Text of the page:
Zinka Milanov;  Margaret Harshaw & Jan Peerce          (Preiser 89593)
Item# V0105
Availability: Usually ships the same business day

Product Description

Zinka Milanov;  Margaret Harshaw & Jan Peerce          (Preiser 89593)
V0105. ZINKA MILANOV: Operatic Arias, incl. Arias & Duets (w.Margaret Harshaw & Jan Peerce) from Norma, Il Trovatore, Cavalleria, Forza, Aida & La Gioconda. (Austria) Preiser 89593, recorded 1945-53. Long out-of-print, Final Copy! - 717281895934


"One of the last of a breed of thoroughbred singers, [Milanov] is mistress of an operatic grandeur that has all but vanished."

- John Ardoin, Metropolitan Opera Archives

"In the dramatic Italian roles, the greatest soprano I ever sang with was Zinka Milanov. Milanov had one of the greatest voices of this century - she had such power, such dramatic drive in her voice - and she had such pure top tones, including a pianissimo even on the high C, if she wanted."

- Alexander Kipnis

"Ah, Milanov, the great Milanov. You must know that for me it was the queen of voices."

- Licia Albanese

"How I wish I could share with the world the tonal memories I have of [Milanov] singing in each of these [operas, GIOCONDA & NORMA]: it was unlike anything since, and very likely anything to come....a ravishing thread of gold over me, over the audience, and straight to heaven."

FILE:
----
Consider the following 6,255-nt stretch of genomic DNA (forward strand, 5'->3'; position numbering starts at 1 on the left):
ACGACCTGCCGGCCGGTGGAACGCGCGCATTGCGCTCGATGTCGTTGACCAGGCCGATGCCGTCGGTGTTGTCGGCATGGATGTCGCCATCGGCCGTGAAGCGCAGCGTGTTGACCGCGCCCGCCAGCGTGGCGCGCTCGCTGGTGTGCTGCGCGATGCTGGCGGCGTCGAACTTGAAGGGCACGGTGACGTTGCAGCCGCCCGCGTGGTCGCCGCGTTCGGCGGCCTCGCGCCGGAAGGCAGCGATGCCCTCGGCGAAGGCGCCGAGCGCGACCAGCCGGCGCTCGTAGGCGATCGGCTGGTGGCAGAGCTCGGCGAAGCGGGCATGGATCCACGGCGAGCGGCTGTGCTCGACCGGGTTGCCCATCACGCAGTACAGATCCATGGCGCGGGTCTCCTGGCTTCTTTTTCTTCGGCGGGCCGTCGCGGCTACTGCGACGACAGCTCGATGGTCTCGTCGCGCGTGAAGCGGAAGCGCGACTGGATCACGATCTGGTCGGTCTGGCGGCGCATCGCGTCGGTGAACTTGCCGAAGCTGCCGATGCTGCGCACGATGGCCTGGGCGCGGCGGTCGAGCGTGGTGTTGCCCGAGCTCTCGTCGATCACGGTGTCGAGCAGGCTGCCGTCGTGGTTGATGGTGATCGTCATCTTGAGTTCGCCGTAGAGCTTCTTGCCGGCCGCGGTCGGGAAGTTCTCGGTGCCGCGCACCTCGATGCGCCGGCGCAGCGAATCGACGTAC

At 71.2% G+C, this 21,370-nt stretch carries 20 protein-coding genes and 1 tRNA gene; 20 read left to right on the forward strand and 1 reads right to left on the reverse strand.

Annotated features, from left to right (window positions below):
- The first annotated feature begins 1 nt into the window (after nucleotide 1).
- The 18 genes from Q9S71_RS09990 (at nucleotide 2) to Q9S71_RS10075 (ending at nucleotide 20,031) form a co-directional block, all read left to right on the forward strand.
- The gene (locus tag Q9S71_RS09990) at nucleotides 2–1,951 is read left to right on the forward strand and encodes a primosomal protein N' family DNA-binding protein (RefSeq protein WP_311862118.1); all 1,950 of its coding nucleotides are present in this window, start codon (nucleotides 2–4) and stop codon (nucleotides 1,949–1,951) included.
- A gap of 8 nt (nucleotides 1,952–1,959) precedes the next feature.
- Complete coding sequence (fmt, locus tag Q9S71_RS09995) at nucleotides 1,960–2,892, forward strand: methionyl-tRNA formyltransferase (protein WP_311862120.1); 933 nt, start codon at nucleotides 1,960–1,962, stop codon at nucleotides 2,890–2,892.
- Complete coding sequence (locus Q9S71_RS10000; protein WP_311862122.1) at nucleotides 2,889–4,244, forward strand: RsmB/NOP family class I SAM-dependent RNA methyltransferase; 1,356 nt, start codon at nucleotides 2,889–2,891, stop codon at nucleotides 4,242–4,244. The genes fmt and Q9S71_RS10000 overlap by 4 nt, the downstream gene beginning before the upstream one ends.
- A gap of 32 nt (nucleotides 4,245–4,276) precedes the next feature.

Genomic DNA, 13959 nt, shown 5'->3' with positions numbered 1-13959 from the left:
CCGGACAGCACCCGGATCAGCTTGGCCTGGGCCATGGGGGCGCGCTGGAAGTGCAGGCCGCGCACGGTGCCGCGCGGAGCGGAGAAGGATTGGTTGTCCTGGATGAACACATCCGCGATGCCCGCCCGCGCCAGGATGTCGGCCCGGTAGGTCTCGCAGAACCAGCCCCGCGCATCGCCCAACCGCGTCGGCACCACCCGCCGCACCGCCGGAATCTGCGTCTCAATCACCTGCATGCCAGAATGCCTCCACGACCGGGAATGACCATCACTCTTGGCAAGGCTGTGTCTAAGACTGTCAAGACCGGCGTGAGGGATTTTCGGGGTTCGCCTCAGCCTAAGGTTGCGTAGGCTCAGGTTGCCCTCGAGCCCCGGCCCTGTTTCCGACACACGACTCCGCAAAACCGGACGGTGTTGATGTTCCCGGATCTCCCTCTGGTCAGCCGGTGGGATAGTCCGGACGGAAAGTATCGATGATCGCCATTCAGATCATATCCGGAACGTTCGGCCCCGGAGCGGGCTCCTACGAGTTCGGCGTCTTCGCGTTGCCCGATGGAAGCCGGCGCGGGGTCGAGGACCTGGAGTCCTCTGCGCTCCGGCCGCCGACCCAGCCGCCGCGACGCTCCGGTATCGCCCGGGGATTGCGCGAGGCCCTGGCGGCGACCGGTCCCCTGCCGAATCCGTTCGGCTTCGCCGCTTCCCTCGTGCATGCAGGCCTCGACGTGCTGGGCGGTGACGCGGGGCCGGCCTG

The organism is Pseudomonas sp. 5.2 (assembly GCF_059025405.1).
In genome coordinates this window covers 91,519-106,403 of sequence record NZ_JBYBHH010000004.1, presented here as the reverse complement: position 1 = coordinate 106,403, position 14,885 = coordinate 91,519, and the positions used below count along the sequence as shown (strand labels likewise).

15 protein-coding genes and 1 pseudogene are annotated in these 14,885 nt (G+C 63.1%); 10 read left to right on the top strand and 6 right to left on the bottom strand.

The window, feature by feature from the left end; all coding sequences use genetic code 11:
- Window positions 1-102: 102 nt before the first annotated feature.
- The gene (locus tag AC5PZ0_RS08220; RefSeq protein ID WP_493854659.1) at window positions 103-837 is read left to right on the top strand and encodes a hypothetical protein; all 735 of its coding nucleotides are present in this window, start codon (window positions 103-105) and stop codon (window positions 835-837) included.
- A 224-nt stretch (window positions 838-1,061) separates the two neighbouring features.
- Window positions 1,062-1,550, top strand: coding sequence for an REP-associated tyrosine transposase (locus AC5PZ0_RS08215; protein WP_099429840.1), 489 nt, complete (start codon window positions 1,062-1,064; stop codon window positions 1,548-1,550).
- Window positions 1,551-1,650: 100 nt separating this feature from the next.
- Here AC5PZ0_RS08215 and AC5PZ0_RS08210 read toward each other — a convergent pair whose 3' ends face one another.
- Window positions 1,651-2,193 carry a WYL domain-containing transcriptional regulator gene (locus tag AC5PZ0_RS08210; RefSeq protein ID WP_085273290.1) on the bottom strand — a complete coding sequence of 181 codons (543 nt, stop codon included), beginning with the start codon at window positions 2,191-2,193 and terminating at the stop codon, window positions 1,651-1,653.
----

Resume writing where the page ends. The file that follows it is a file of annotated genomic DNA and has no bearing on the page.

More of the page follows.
- Blanche Thebom, THE OPERA QUARTERLY, Spring, 1990

"That great voice would resound around the Metropolitan Opera House long after she halted the note. Forte or piano, it didn't matter - either one. I don't have to put on a record to hear Milanov's voice when I want to, either. I can call that sound to mind any time I want just in my head. That's what being unforgettable means."

- Regina Resnik

"When referring to Milanov, who was then in her fifties, the writer - of the article in Time magazine many years ago centering on Tebaldi and Callas - mentioned that as far as sheer beauty of voice was concerned, [Milanov's] was still the most beautiful. I concur. It was luminous, had an amazing ability to blend with the strings of the orchestra, and seemed to come from no place at all, but swim around and fill every contour of the hall. The sound of this particular voice, to me the most beautiful of all voices, continues to fill me with increasing wonder'."

- Raymond Beegle, FANFARE, May/June, 2006

"In my childhood in St. Petersburg I heard Battistini and Tetrazzini. After our family's post-revolution escape to New York, which took in fact several very difficult years, I heard Caruso, Gigli, Destinn, Ponselle, Muzio, Ruffo, Chaliapin. In later life, I heard Milanov, one of the last throwbacks to the great singing of earlier eras. To be able to command the full space of a house the size of the Metropolitan with a mere thread of tone, that is greatness."

- Aida Favia-Artsay